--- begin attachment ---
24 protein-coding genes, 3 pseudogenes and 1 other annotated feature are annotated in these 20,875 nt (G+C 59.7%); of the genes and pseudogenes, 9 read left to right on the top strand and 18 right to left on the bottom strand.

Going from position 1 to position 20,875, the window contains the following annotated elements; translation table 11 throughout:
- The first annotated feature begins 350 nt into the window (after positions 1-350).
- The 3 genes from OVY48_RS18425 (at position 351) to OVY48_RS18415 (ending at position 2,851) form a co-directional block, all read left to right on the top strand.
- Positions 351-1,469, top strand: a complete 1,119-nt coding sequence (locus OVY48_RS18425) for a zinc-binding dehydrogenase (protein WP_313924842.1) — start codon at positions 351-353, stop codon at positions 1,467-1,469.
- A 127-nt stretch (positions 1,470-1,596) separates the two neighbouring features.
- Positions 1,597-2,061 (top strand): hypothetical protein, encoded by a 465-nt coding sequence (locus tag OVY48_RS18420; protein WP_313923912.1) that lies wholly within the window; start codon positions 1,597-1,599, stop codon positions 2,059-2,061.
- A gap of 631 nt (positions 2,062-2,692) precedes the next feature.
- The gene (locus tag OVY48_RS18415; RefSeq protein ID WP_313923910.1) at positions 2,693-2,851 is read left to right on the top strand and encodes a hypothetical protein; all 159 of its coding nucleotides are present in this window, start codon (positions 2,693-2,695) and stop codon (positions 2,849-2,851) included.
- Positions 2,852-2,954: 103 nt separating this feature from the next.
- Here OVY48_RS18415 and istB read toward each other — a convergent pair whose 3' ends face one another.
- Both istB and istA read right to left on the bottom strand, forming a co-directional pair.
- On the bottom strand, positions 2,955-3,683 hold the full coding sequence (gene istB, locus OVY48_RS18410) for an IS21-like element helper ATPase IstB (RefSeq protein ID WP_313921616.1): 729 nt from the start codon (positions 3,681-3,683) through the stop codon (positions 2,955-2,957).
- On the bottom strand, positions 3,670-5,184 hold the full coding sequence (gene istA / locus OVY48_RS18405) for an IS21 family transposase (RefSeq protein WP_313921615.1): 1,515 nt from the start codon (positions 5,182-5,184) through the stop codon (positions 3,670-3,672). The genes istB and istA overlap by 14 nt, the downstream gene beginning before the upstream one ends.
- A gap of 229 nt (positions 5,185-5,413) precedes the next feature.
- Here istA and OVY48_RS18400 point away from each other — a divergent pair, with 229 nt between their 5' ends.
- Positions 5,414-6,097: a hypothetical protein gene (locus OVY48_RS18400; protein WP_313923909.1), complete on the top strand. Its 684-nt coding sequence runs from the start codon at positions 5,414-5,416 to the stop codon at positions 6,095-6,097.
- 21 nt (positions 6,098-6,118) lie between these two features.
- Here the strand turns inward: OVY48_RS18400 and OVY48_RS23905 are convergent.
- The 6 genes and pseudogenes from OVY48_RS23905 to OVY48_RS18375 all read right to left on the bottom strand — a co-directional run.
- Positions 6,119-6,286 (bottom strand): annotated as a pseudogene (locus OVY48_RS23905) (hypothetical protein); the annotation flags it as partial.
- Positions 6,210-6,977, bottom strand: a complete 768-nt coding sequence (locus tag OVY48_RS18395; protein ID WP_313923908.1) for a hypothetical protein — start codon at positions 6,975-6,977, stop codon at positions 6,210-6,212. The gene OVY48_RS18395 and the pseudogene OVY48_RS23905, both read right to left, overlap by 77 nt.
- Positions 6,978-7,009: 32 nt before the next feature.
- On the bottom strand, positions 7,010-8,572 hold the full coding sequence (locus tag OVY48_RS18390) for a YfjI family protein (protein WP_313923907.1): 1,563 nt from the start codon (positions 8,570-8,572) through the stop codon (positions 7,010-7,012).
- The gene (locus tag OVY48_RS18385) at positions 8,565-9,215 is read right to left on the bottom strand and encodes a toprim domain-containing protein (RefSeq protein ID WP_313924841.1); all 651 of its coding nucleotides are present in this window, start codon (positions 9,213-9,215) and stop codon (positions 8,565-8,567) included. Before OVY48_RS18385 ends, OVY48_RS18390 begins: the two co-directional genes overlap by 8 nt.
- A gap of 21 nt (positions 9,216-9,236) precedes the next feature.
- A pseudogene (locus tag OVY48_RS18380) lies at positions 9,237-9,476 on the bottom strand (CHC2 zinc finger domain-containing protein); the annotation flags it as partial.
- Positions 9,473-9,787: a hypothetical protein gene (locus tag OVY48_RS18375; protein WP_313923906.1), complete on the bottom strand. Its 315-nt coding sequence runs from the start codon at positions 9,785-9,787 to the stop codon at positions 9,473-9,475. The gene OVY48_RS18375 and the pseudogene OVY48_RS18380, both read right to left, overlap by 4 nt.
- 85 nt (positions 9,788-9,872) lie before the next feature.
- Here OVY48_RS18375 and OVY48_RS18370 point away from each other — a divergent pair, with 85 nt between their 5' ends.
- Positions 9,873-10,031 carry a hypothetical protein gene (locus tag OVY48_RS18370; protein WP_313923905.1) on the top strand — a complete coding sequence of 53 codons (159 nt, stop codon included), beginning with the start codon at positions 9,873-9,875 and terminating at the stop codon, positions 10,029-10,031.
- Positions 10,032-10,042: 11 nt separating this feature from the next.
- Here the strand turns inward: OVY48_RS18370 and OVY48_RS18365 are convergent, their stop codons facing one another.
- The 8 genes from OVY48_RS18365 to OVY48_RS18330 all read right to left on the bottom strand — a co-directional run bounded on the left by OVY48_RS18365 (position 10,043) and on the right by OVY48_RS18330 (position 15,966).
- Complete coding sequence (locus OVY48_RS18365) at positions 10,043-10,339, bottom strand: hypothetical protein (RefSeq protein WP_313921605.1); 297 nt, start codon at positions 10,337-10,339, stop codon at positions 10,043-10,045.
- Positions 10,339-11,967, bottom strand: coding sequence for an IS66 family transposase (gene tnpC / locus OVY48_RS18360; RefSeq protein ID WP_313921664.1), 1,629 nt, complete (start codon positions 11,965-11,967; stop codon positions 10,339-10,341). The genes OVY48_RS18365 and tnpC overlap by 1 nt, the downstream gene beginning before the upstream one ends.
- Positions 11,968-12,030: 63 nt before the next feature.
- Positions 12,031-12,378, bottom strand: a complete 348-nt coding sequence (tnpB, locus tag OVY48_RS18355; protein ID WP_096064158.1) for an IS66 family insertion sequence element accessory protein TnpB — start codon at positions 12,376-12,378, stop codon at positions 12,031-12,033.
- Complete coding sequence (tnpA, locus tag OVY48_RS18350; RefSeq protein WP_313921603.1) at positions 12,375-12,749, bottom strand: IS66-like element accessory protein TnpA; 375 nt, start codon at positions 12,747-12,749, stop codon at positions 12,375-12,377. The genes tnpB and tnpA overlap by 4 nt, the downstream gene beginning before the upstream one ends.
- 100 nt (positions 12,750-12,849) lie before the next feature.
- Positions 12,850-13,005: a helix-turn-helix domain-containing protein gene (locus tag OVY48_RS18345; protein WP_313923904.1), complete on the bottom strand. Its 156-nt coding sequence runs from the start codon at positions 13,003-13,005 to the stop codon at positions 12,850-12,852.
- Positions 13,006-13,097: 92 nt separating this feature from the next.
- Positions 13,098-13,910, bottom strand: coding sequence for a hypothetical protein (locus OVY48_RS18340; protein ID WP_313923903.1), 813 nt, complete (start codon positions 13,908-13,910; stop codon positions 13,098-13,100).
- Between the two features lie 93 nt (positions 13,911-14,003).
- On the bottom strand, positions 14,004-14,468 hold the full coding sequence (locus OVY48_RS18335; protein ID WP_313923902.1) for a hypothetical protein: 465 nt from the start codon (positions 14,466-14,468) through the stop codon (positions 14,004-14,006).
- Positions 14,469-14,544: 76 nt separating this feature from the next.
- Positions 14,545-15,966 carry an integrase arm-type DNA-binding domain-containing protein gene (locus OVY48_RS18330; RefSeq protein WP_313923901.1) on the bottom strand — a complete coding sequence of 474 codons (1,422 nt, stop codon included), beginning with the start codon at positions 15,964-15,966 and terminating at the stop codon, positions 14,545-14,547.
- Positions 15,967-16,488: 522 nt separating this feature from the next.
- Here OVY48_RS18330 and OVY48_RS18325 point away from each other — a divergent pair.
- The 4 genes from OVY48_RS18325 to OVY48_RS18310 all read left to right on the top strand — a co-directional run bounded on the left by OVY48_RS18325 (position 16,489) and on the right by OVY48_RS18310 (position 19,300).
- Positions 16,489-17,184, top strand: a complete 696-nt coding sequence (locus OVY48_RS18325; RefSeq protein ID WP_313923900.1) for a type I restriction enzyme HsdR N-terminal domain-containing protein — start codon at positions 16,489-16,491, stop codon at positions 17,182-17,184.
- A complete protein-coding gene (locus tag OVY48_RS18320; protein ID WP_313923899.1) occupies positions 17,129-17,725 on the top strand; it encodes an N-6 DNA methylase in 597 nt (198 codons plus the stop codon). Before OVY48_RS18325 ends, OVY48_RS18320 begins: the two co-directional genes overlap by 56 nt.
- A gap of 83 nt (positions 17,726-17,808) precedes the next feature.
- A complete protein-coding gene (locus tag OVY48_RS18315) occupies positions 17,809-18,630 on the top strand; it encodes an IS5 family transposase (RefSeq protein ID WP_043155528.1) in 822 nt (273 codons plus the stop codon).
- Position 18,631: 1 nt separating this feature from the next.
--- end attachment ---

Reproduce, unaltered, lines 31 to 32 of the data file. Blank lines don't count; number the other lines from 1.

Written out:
- Positions 9,873-10,031 carry a hypothetical protein gene (locus tag OVY48_RS18370; protein WP_313923905.1) on the top strand — a complete coding sequence of 53 codons (159 nt, stop codon included), beginning with the start codon at positions 9,873-9,875 and terminating at the stop codon, positions 10,029-10,031.
- Positions 10,032-10,042: 11 nt separating this feature from the next.